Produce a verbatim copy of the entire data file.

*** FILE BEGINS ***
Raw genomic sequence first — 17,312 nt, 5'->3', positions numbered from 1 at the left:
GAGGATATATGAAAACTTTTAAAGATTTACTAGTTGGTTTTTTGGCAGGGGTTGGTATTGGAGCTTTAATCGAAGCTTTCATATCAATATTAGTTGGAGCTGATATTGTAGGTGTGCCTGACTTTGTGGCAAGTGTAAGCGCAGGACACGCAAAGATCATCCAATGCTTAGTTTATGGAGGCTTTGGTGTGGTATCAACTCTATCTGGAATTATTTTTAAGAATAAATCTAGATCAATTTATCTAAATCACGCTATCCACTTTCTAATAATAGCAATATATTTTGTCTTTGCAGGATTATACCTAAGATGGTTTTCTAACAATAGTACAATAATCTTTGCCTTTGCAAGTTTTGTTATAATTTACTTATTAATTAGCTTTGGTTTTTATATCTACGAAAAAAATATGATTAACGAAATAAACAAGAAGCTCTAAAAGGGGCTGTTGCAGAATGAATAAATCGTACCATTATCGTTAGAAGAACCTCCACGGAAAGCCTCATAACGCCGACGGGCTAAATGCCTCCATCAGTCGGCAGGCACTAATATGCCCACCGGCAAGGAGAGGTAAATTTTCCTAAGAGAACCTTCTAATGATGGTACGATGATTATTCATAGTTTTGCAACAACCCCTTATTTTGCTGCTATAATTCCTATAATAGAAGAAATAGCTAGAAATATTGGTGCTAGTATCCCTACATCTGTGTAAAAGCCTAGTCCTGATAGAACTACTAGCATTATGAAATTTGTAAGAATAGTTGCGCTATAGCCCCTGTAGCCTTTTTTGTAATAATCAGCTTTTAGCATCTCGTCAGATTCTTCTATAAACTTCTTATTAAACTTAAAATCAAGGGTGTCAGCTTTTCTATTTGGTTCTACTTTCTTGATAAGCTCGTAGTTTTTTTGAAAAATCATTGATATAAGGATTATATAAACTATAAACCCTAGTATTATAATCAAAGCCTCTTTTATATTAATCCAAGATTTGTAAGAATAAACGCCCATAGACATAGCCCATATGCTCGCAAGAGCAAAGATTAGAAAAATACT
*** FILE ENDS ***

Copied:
Raw genomic sequence first — 17,312 nt, 5'->3', positions numbered from 1 at the left:
GAGGATATATGAAAACTTTTAAAGATTTACTAGTTGGTTTTTTGGCAGGGGTTGGTATTGGAGCTTTAATCGAAGCTTTCATATCAATATTAGTTGGAGCTGATATTGTAGGTGTGCCTGACTTTGTGGCAAGTGTAAGCGCAGGACACGCAAAGATCATCCAATGCTTAGTTTATGGAGGCTTTGGTGTGGTATCAACTCTATCTGGAATTATTTTTAAGAATAAATCTAGATCAATTTATCTAAATCACGCTATCCACTTTCTAATAATAGCAATATATTTTGTCTTTGCAGGATTATACCTAAGATGGTTTTCTAACAATAGTACAATAATCTTTGCCTTTGCAAGTTTTGTTATAATTTACTTATTAATTAGCTTTGGTTTTTATATCTACGAAAAAAATATGATTAACGAAATAAACAAGAAGCTCTAAAAGGGGCTGTTGCAGAATGAATAAATCGTACCATTATCGTTAGAAGAACCTCCACGGAAAGCCTCATAACGCCGACGGGCTAAATGCCTCCATCAGTCGGCAGGCACTAATATGCCCACCGGCAAGGAGAGGTAAATTTTCCTAAGAGAACCTTCTAATGATGGTACGATGATTATTCATAGTTTTGCAACAACCCCTTATTTTGCTGCTATAATTCCTATAATAGAAGAAATAGCTAGAAATATTGGTGCTAGTATCCCTACATCTGTGTAAAAGCCTAGTCCTGATAGAACTACTAGCATTATGAAATTTGTAAGAATAGTTGCGCTATAGCCCCTGTAGCCTTTTTTGTAATAATCAGCTTTTAGCATCTCGTCAGATTCTTCTATAAACTTCTTATTAAACTTAAAATCAAGGGTGTCAGCTTTTCTATTTGGTTCTACTTTCTTGATAAGCTCGTAGTTTTTTTGAAAAATCATTGATATAAGGATTATATAAACTATAAACCCTAGTATTATAATCAAAGCCTCTTTTATATTAATCCAAGATTTGTAAGAATAAACGCCCATAGACATAGCCCATATGCTCGCAAGAGCAAAGATTAGAAAAATACT